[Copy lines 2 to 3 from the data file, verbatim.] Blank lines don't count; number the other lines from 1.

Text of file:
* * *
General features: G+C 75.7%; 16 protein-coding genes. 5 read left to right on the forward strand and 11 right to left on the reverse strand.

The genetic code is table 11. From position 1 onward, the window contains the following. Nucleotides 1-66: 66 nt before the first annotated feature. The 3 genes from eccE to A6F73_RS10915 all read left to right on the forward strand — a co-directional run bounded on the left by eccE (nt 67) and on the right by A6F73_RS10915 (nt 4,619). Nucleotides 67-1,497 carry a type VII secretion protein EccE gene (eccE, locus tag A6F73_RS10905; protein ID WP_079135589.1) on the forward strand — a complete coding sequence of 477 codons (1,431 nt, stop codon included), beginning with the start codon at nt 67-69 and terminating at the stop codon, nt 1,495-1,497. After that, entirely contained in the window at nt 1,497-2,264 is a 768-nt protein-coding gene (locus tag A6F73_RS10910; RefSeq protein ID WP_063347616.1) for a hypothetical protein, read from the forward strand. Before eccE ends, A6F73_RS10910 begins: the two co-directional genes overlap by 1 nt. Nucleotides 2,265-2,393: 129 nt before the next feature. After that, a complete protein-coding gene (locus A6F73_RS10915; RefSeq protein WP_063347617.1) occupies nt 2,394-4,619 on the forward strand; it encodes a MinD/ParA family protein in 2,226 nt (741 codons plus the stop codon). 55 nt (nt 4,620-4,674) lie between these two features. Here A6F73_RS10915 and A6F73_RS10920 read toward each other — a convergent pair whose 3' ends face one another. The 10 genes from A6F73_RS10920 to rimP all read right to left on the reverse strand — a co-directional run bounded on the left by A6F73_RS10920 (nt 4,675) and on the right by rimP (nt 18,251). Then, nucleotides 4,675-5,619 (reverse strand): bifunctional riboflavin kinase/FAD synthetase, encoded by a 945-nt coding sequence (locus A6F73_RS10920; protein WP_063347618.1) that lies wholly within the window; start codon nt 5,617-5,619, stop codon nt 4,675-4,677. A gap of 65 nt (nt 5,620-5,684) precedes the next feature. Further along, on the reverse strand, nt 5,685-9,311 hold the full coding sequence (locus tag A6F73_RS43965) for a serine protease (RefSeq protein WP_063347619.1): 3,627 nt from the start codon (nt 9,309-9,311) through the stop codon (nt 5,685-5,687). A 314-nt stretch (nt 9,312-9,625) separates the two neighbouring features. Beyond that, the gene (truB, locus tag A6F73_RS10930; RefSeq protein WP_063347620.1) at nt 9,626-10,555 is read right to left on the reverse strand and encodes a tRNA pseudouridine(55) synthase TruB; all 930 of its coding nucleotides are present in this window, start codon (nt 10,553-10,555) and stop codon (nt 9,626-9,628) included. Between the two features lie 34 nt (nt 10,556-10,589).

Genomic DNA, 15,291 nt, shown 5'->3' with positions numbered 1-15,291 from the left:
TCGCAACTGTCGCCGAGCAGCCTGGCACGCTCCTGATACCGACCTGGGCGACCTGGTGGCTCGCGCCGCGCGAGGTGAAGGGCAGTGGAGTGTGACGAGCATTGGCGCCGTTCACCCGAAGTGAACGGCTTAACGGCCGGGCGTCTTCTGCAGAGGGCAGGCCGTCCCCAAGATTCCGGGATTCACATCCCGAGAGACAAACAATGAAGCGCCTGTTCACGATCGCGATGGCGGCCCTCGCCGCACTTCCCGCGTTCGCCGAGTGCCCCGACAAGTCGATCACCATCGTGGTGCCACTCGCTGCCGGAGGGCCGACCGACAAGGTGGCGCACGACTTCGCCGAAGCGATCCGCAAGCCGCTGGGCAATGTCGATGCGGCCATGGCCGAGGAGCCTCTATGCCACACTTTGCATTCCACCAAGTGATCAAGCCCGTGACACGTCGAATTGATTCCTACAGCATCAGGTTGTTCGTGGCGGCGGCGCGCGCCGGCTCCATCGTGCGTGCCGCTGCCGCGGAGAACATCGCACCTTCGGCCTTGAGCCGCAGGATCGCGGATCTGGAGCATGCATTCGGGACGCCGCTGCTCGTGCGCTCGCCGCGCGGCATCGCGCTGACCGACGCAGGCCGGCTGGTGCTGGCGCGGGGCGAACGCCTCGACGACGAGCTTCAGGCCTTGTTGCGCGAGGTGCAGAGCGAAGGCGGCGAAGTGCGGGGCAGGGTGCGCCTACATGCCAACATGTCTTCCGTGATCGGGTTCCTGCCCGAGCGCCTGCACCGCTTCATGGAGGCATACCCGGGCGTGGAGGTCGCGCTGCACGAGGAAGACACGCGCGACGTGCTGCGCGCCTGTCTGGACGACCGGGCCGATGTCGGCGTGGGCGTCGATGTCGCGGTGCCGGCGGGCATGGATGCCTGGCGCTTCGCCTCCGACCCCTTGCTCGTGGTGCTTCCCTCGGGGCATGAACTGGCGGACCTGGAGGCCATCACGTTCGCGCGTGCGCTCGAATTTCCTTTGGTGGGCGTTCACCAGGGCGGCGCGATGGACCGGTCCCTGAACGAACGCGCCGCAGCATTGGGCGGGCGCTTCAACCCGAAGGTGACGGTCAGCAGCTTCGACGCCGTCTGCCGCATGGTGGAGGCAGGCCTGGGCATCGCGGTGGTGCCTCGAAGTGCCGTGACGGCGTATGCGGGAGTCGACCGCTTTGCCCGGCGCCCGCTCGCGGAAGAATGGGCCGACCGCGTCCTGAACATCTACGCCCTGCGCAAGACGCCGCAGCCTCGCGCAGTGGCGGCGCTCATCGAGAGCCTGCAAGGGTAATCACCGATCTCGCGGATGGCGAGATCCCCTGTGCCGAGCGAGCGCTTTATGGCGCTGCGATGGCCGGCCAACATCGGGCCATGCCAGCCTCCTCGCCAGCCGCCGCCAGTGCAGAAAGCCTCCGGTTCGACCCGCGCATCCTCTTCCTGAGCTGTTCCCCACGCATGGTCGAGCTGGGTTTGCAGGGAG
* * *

The genetic code is table 11. From position 1 onward, the window contains the following. Nucleotides 1-66: 66 nt before the first annotated feature. The 3 genes from eccE to A6F73_RS10915 all read left to right on the forward strand — a co-directional run bounded on the left by eccE (nt 67) and on the right by A6F73_RS10915 (nt 4,619). Nucleotides 67-1,497 carry a type VII secretion protein EccE gene (eccE, locus tag A6F73_RS10905; protein ID WP_079135589.1) on the forward strand — a complete coding sequence of 477 codons (1,431 nt, stop codon included), beginning with the start codon at nt 67-69 and terminating at the stop codon, nt 1,495-1,497. After that, entirely contained in the window at nt 1,497-2,264 is a 768-nt protein-coding gene (locus tag A6F73_RS10910; RefSeq protein ID WP_063347616.1) for a hypothetical protein, read from the forward strand. Before eccE ends, A6F73_RS10910 begins: the two co-directional genes overlap by 1 nt. Nucleotides 2,265-2,393: 129 nt before the next feature. After that, a complete protein-coding gene (locus A6F73_RS10915; RefSeq protein WP_063347617.1) occupies nt 2,394-4,619 on the forward strand; it encodes a MinD/ParA family protein in 2,226 nt (741 codons plus the stop codon). 55 nt (nt 4,620-4,674) lie between these two features. Here A6F73_RS10915 and A6F73_RS10920 read toward each other — a convergent pair whose 3' ends face one another. The 10 genes from A6F73_RS10920 to rimP all read right to left on the reverse strand — a co-directional run bounded on the left by A6F73_RS10920 (nt 4,675) and on the right by rimP (nt 18,251). Then, nucleotides 4,675-5,619 (reverse strand): bifunctional riboflavin kinase/FAD synthetase, encoded by a 945-nt coding sequence (locus A6F73_RS10920; protein WP_063347618.1) that lies wholly within the window; start codon nt 5,617-5,619, stop codon nt 4,675-4,677. A gap of 65 nt (nt 5,620-5,684) precedes the next feature. Further along, on the reverse strand, nt 5,685-9,311 hold the full coding sequence (locus tag A6F73_RS43965) for a serine protease (RefSeq protein WP_063347619.1): 3,627 nt from the start codon (nt 9,309-9,311) through the stop codon (nt 5,685-5,687). A 314-nt stretch (nt 9,312-9,625) separates the two neighbouring features. Beyond that, the gene (truB, locus tag A6F73_RS10930; RefSeq protein WP_063347620.1) at nt 9,626-10,555 is read right to left on the reverse strand and encodes a tRNA pseudouridine(55) synthase TruB; all 930 of its coding nucleotides are present in this window, start codon (nt 10,553-10,555) and stop codon (nt 9,626-9,628) included. Between the two features lie 34 nt (nt 10,556-10,589).

Genomic DNA, 15,291 nt, shown 5'->3' with positions numbered 1-15,291 from the left: